18. Jenczewski E, Prosperi JM, Ronfort J (1999) Evidence for gene flow between wild and cultivated Medicago sativa (Leguminosae) based on allozyme markers and quantitative traits. Am J Bot 86:677–687PubMedCrossRefGoogle Scholar
  19. Keiper FJ, McConchie R (2000) An analysis of genetic variation in natural populations of Sticherus flabellatus [R Br (St John)] using amplified fragment length polymorphism (AFLP) markers. Mol Ecol 9:571–581PubMedCrossRefGoogle Scholar
  20. Koopman WJM, Wissemann V, De Cock K, Huylenbroeck JV, De Riek J, Sabatino GJH, Visser D, Vosman B, Ritz CM, Maes B, Werlemark G, Nybom H, Debener T, Linde M, Smulders MJM (2008) AFLP markers as a tool to reconstruct complex relationships: a case study in Rosa (Rosaceae). Am J Bot 95:353–366PubMedCrossRefGoogle Scholar
  21. Lanteri S, Acquadro A, Quagliotti L, Portis E (2003) RAPD and AFLP assessment of genetic variation in a landrace of pepper (Capsicum annuum L), grown in North-West Italy. Gen Res Crop Evol 50:723–735CrossRefGoogle Scholar
  22. Lanteri S, Saba E, Cadinu M, Mallica GM, Baghino L, portis E (2004) Amplified fragment length polymorphism for genetic diversity assessment in globe artichoke. Theor Appl Genet 108:1534–1544PubMedCrossRefGoogle Scholar
  23. Lu J, Knox MR, Ambrose M, Brown JKM, Ellis THN (1996) Comparative analysis of genetic diversity in pea assessed by RFLP and PCR methods. Theor Appl Genet 93:1103–1111CrossRefGoogle Scholar
  24. Mantel NA (1967) The detection of disease clustering and a generalized regression approach. Cancer Res 27:209–220PubMedGoogle Scholar
  25. Morgante M, Olivieri AM (1993) PCR-amplified microsatellites as markers in plant genetics. Plant J 3:175–182PubMedCrossRefGoogle Scholar
  26. Mulunch T, Heiko CB, Maass BL (2007) Genetic diversity in Yam germplasm from Ethiopia and their relatedness to the main cultivated Discorea species assessed by AFLP markers. Crop Sci 47:1744–1753CrossRefGoogle Scholar
  27. Nei M, Li WH (1979) Mathematical model for studying genetical variation in terms of restriction endonucleases. Proc Natl Acad Sci 74:5267–5273Google Scholar
  28. Portis E, Barchi L, Acquadro A, Macua JI, Lanteri S (2005) Genetic diversity assessment in cultivated cardoon by AFLP (amplified fragment length polymorphism) and microsatellite markers. Plant Breed 124:299–304CrossRefGoogle Scholar
  29. Powell W, Morgante M, Andre C, Hanafey M, Vogel J, Tingey S, Rafalski A (1996) The comparison of RFLP, RAPD, AFLP and SSR (microsatellite) markers for germplasm analysis. Mol Breed 2:225–238CrossRefGoogle Scholar
  30. Prevost A, Wilkinson MJ (1999) A new system of comparing PCR primers applied to SSR fingerprinting of potato cultivars. Theor Appl Genet 98:107–112CrossRefGoogle Scholar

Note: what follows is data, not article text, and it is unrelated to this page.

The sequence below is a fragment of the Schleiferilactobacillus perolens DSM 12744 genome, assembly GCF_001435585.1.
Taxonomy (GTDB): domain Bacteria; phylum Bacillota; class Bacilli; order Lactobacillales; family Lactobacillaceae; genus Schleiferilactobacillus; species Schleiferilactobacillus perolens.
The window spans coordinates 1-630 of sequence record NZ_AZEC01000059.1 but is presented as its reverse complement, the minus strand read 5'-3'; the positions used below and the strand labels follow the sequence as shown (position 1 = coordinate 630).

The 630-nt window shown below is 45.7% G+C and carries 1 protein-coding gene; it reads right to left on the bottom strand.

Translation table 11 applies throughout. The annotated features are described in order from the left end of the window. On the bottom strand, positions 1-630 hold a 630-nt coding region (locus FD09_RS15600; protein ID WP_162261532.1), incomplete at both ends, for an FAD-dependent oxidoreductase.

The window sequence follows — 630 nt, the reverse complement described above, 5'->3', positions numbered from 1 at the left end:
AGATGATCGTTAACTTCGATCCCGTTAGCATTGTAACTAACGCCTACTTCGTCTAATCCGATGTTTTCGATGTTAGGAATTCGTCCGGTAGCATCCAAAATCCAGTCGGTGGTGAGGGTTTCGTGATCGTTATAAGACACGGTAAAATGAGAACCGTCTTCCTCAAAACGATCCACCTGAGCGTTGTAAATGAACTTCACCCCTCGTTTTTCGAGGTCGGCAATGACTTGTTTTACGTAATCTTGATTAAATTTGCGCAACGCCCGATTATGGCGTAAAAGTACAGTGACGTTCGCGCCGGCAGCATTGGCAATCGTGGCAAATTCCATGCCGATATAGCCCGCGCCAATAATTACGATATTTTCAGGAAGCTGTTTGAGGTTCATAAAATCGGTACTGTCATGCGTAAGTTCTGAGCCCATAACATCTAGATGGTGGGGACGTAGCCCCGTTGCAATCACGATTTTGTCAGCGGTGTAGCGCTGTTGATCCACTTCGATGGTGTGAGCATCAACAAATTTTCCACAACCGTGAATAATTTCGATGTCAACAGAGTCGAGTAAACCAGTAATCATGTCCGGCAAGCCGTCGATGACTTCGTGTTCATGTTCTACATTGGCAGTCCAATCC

31. Rohlf FJ (2000) NTSYS-pc numerical taxonomy and multivariate analysis system version 2.1 Manual. Applied Biostatistics Inc, New YorkGoogle Scholar
  32. Roldan-Ruiz I, Dendauw J, Van Bockstaele E, Depicker A, De Loose M (2000) AFLP markers reveal high polymorphic rates in ryegrasses (Lolium ssp). Mol Breed 6:125–134CrossRefGoogle Scholar
  33. Sambrook J, Fritsch EF, Maniatis T (1989) Molecular cloning: laboratory manual, 2nd edn. Cold Spring Harbor Laboratory Press, Plainview, NYGoogle Scholar
  34. Sarno R, Stringi L (1982) Sulla (Hedysarum coronarium L.). In: Baldoni R, Giardini L (eds) Coltivazioni Erbacee, vol 18. Bologna, Pàtron Editore, pp 897–907Google Scholar
  35. SAS (1990) SAS user’s guide: SAS STAT, SAS BASIC. Version 6 fourth edition. SAS incl BOX 8000. cary, N.C. 27512-8000Google Scholar
  36. Shah AH, Dilnawaz SA, Khaliq I, Batool F, Hassan L, Pearce SR (2009) Evaluation of phylogenetic relationship among Sea Buckthorn (Hippophae rhamnoides L spp. turkestanica) wild ecotypes from Pakistan using Amplified Fragment Length Polymorphism (AFLP). Pak J Bot 41(5):2419–2426Google Scholar
  37. Trifi-Farah N, Marrakchi M (2001) Hedysarum phylogeny mediated by RFLP analysis of nuclear ribosomal DNA. Genet Res Crop Evol 48:339–345CrossRefGoogle Scholar
  38. Trifi-Farah N, Chatti WS, Marrakchi M (1989) Analyse de la variabilité morphologique et enzymatique des formes cultivées et spontanées de Hedysarum coronarium L en Tunisie. Agronomie 9:59–698Google Scholar
  39. Trifi-Farah N, Baatout H, Boussaid M, Combes D, Figier J, Hannachi-Salhi A, Marrakchi M (2002) Evaluation des ressources génétiques des espèces du genre Hedysarum dans le bassin méditerranéen. Plant Genet Resour Newsl 130:1–6Google Scholar
  40. Vos P, Hogers R, Bleeker M, Reijans M, van de Lee T, Hornes M, Frijters A, Pot J, Peleman J, Kupier M, Zabeau M (1995) AFLP: a new technique for DNA fingerprinting. Nucleic Acids Res 23:4407–4414PubMedCrossRefGoogle Scholar
  41. Wang Z, Gao HW, Wu YQ, Han JG (2007) Genetic diversity and population structure of caragana korshinskii revealed by AFLP. Crop Sci 47:1737–1743CrossRefGoogle Scholar
  42. Yap IV, Nelson RJ (1996) Winboot: a program for performing bootstrap analysis of binary data to determine the confidence limits of UPGMA-based dendrograms IRRI Discussion Paper Se-ries No 14 International Rice Research Institute, PO Box 933, Manila, Philippines. Yuan 95Google Scholar
  43. Zuriaga L, Blanca J, Nuez F (2009) Classification and phylogenetic relationships in Solanum section Lycopersicon based on AFLP and two nuclear gene sequences. Genet Resour Crop Evol 56(5):663–678CrossRefGoogle Scholar

Copyright information

© Springer-Verlag 2011

Authors and Affiliations

  • Houda Chennaoui-Kourda
    • 1
  • Sonia Marghali
    • 1
  • Nadia Zitouna
    • 1
  • Neila Trifi-Farah
    • 1
    Email author
  1. 1.Laboratoire de Génétique Moléculaire, Immunologie et Biotechnologie, Faculté des Sciences de TunisCampus UniversitaireTunisTunisia

Personalised recommendations